The first point to discuss is that the normative halakhic practice throughout most of Jewish history is that while there are varying levels of forbidden, there is only one level of permissible. In other words, once something is permitted, it's completely permitted, with no reservations. So a piece of food that was produced by a process bedi'eved is just as permitted as food prepared l'chatchilah. I'm not trying to say that you are allowed to do everything in a way that's only kasher bedi'eved, but attempting to highlight one should separate the process from the result. Once the result is permitted, it's equally as permitted despite the process that brought it into being, but when you do the process, you should attempt to do so in the most correct manner. This is why the page you quoted says " it is 100% permissible to eat" because once it's permissible, it's 100% permissible. Whether your Rav would suggest you go through the process to do this is another matter.
As for whether this mixture is prohibited, the standard halakhic baselines are as follows:
The Shulchan Aruch (YD 95:1-2) rules that if a pareve food was cooked in a totally clean dairy vessel, the food may be eaten with meat, and that if a pareve food was cooked in a totally clean meat vessel, the food may be eaten with dairy.
The Rema argues against this and rules that pareve food cooked in a dairy ben yomo vessel (i.e. a vessel used with hot dairy in the past 24 hours) may not be eaten with meat, and vice versa, but that b’dieved, if such foods were already mixed together, they may be eaten.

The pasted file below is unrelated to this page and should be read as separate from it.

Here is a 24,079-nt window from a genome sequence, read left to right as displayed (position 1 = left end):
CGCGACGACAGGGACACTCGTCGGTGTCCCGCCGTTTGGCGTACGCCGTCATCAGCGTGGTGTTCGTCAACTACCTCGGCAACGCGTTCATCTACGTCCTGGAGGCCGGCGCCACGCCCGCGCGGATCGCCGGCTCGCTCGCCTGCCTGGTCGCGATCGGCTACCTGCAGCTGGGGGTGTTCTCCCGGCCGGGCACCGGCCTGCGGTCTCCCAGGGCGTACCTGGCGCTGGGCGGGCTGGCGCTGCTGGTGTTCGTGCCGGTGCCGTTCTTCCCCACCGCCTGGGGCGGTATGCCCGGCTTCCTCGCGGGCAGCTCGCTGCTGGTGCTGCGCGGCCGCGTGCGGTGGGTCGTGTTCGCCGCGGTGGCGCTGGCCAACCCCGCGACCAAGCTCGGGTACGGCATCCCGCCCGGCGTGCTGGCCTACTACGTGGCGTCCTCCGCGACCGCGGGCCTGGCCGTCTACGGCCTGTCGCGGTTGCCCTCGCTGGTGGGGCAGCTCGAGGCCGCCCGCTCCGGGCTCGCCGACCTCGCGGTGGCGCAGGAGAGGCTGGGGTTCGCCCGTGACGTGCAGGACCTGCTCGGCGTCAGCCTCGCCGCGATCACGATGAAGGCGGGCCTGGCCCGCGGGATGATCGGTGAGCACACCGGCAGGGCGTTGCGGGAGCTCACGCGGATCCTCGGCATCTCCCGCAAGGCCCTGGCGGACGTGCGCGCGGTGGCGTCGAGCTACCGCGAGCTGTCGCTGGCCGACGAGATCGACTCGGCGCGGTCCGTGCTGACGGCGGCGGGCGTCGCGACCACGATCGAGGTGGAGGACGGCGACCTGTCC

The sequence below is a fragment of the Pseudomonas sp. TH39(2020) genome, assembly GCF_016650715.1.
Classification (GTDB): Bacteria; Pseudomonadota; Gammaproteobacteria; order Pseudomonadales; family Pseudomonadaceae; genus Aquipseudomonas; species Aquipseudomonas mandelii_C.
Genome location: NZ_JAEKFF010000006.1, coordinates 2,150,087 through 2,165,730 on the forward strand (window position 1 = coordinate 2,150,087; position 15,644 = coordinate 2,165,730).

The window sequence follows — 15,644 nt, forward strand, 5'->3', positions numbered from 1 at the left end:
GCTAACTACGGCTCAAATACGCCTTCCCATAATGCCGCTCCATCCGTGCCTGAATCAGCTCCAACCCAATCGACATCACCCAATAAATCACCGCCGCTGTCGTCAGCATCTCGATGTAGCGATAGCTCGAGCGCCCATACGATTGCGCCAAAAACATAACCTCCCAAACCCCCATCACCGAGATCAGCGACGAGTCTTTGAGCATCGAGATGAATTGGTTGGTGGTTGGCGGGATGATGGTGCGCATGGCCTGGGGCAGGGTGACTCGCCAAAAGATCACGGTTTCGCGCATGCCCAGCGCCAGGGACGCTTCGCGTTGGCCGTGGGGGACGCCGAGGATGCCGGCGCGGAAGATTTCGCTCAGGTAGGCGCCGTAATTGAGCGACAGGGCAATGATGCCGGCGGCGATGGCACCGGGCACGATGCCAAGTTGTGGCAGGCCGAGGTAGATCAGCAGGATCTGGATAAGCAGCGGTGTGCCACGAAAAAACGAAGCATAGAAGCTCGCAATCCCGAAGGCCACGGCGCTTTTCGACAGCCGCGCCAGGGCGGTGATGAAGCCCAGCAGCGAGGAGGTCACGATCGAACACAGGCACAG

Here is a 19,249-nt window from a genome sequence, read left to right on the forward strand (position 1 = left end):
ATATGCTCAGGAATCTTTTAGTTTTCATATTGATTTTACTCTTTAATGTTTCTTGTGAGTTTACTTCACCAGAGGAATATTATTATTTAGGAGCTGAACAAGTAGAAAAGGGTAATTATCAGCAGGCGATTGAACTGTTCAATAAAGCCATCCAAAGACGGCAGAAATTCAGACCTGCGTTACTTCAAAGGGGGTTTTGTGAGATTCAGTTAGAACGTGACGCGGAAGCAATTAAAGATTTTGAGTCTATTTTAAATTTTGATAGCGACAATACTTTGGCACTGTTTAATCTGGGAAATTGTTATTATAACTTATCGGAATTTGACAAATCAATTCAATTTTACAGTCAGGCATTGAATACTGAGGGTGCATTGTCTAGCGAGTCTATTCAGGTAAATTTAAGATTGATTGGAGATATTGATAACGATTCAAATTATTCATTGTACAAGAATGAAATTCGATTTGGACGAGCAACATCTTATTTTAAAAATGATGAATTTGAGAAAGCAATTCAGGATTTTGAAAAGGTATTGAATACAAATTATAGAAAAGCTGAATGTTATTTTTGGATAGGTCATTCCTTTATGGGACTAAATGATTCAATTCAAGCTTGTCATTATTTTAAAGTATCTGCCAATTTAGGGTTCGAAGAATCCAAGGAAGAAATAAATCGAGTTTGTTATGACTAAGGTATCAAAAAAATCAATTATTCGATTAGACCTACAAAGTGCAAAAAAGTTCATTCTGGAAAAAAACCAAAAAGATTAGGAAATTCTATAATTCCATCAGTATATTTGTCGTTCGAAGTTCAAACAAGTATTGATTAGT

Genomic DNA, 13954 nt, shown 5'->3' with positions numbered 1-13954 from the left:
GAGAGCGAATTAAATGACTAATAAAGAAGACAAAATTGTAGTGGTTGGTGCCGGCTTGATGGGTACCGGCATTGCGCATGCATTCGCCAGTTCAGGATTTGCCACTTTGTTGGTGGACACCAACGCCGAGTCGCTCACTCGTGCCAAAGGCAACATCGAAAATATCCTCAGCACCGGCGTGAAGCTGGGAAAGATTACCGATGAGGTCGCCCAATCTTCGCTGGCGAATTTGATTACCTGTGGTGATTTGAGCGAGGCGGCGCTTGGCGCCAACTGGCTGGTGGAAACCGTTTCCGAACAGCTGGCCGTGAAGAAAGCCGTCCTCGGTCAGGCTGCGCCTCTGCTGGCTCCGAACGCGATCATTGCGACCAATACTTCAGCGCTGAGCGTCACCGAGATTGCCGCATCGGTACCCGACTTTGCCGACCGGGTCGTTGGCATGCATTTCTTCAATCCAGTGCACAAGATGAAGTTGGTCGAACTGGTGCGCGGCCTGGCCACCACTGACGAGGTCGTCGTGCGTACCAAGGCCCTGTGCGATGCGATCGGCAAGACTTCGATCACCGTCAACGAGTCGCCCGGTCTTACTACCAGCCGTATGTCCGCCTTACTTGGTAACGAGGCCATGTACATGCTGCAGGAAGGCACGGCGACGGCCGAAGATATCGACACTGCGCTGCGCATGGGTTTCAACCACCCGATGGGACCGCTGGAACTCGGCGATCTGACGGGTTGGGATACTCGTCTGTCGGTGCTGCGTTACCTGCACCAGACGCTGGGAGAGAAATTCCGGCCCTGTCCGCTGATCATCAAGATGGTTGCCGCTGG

Thus, according to the Shulchan Aruch (and therefore Sephardic practice), pareve soup cooked in a totally clean dairy pot could be eaten with meat, whereas the Rema would prohibit Ashkenazim from doing this as a practice, but allows that if you find yourself in a situation where the foods were already mixed, they are permissible to be eaten.
Many Jews take extra chumrot or follow other Rabbinic opinions on this matter, which is where you get lines such as: "If it's pareves cooked on meat equipment, you can't eat it with milk.". Rather than rely on such a chumrah, it would benefit you to read the relevant texts for yourself, come to a decision about where you feel the truth is in this matter, and then consult your Rav for a final decision.